My Almost Made-Up Poem
For Charles Bukowski
Bukowski, I would have loved you more if
I could have sat cross-legged on yr
dirty carpet, rolling cigarettes
and watching the clippings of yr toenails,
those dingy quarter moons, tumble
as you hunched over the side of yr bed burping
and trimming away.
I would have leaned with you, over the railing
at the track, swearing at the muted jockeys,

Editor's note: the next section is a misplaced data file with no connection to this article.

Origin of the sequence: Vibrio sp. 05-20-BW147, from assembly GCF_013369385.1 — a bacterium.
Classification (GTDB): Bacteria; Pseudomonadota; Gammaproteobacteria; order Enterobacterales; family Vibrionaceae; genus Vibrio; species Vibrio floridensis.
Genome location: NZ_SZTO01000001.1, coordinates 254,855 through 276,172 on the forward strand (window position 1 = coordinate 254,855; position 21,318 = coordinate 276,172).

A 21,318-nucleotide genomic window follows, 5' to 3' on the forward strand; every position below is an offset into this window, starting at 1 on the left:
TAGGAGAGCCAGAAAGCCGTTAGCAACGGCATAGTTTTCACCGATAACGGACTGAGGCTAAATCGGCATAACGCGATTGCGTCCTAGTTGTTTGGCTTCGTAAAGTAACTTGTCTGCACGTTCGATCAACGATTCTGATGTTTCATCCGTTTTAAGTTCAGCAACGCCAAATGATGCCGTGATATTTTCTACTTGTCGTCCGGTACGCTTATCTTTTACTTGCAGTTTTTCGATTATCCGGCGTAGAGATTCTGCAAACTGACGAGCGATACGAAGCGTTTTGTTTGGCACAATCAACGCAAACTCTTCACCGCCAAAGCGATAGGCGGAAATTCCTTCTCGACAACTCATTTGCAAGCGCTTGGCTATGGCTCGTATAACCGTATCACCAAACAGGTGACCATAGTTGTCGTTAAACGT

knowing we spent our last buck of beer money
on Jack Chance.
Bukowski, I would have
held you up, walked you past last call and
down the dirty streets. Past the whores
and firehouses that never stop wailing.
I’d lay you down, let yr demons weep
for you, the lost girl,
her poems in upper case letters
about ANGELS AND GOD. Let them sink
into the stained mattress.
And finally, I too, would sink back
to the stained carpet, and mumble sadly
how the great American poem
is dead. We’d share a laugh,
a rolled cigarette, and watch the blue-gray smoke
slip out the window.